Ray said, “If the Chinese government is forced to continue to increase interest rates, Chinese purchases of all commodities, including lumber, will slow. Announcements on Chinese interest rates will foreshadow Chinese demand for North American lumber…higher rates will mean less demand, and lower lumber prices in the U.S. This process began in October 2010 and is now in motion.”
Unlike Canada, which has focused lumber exports, the United States has concentrated on log exports. “While Canada has drastically raised lumber shipments to China in recent years, the United States has instead expanded exportation of logs to Chinese sawmills and plywood manufacturers,” reported the WRQ. It also noted that U.S. log exports in 2010 were an estimated 24 times greater than in 2007, creating a strong export market which caused sawlog prices in the Northwest to rise more than in any other North American region during 2010. According to Washington’s Department of Commerce, wood products exports experienced the second largest year-over-year increase for the third quarter of 2010 for the state, with an increase of 60.7% to $356.9 million.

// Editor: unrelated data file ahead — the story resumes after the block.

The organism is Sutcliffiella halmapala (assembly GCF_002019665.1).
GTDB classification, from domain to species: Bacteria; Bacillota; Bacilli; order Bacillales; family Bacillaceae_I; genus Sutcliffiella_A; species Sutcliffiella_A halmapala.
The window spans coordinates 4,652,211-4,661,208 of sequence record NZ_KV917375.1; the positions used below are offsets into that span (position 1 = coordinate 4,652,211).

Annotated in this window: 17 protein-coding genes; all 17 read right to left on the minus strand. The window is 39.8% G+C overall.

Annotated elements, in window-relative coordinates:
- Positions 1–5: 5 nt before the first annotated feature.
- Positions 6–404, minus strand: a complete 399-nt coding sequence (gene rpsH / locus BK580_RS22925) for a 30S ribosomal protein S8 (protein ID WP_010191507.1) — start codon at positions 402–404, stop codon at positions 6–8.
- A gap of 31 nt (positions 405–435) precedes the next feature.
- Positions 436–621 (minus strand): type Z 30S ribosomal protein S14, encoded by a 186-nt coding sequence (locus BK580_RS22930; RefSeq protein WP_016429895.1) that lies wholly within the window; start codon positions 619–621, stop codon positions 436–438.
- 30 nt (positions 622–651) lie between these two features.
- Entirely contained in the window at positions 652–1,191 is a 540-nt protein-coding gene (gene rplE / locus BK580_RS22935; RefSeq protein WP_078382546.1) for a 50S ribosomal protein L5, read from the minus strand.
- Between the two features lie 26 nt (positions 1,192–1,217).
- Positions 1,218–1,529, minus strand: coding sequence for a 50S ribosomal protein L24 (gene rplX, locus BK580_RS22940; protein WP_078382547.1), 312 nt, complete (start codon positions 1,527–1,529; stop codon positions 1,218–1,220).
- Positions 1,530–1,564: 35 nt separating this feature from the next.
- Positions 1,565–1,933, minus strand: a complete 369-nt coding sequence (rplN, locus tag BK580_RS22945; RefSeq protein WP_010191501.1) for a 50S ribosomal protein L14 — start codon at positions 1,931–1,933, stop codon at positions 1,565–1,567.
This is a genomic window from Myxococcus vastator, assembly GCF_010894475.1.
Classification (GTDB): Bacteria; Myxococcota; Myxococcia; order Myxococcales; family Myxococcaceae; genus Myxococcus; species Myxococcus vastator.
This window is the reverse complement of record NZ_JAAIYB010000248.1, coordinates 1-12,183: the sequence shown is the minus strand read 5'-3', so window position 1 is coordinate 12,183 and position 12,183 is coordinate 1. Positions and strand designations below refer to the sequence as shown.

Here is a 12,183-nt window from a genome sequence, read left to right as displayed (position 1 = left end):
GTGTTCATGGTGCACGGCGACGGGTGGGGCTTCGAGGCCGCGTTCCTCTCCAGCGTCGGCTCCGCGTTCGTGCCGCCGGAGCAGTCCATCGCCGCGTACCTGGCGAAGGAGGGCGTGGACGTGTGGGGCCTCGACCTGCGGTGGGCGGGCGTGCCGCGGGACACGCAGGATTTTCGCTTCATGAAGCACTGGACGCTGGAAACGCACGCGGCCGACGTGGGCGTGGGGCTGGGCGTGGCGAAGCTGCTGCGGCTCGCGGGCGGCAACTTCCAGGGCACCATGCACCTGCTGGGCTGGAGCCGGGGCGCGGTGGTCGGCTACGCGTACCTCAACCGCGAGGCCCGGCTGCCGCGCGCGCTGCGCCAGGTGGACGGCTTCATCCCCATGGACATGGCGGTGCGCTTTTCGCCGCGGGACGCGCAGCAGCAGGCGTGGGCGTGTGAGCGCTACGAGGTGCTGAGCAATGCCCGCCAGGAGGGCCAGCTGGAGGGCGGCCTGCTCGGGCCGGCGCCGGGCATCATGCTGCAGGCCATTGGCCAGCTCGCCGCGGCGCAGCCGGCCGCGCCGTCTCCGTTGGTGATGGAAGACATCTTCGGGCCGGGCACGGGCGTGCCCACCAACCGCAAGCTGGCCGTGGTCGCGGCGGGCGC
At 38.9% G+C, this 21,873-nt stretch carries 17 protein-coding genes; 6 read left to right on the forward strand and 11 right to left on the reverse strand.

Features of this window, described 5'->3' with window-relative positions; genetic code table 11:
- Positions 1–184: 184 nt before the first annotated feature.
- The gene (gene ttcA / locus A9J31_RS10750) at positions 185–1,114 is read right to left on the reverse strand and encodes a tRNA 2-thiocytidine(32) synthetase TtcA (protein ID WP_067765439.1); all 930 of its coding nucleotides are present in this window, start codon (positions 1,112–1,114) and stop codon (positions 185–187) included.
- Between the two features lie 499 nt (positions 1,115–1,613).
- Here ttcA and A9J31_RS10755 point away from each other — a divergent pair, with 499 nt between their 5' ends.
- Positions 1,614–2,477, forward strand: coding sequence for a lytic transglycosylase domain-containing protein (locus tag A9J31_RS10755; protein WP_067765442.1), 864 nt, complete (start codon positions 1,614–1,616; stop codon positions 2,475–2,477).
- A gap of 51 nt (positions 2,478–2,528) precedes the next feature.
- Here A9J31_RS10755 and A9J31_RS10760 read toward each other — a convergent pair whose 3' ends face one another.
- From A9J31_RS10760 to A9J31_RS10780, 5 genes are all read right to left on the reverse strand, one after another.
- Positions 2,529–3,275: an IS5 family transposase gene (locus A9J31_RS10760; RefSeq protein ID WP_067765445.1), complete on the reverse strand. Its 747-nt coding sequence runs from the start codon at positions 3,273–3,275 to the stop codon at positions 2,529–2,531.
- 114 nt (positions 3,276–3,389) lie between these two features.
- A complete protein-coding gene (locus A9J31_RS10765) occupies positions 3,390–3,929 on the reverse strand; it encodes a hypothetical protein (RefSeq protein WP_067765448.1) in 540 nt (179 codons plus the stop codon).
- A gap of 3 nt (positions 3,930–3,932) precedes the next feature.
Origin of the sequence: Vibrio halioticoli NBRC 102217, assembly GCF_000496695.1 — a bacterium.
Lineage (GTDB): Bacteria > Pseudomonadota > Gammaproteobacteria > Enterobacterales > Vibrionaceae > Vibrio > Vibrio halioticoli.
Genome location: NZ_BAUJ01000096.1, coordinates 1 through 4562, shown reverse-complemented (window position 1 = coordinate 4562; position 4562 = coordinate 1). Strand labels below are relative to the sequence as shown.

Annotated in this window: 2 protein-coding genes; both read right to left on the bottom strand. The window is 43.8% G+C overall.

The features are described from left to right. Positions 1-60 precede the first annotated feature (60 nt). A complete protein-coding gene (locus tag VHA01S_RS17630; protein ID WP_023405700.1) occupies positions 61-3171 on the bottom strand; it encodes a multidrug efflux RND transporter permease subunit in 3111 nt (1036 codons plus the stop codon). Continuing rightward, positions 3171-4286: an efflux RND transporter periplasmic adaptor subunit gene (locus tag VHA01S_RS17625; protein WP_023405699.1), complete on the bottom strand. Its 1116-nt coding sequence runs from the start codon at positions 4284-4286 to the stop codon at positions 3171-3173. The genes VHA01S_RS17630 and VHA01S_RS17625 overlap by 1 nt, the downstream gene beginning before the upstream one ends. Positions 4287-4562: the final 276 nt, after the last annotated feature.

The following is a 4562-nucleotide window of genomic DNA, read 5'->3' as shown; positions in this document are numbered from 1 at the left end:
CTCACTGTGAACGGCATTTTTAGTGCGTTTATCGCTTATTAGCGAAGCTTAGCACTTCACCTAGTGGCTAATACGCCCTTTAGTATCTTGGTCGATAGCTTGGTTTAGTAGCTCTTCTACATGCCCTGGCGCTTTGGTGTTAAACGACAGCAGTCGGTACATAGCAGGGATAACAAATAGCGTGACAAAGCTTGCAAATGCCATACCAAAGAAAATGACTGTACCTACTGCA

The state of Washington has also worked to expand export opportunities to China. In September 2010, Washington Governor Christine Gregoire led a delegation with over 100 Washington business, education, science, and technology leaders to China and Vietnam as part of an effort to expand export opportunities and encourage new investments.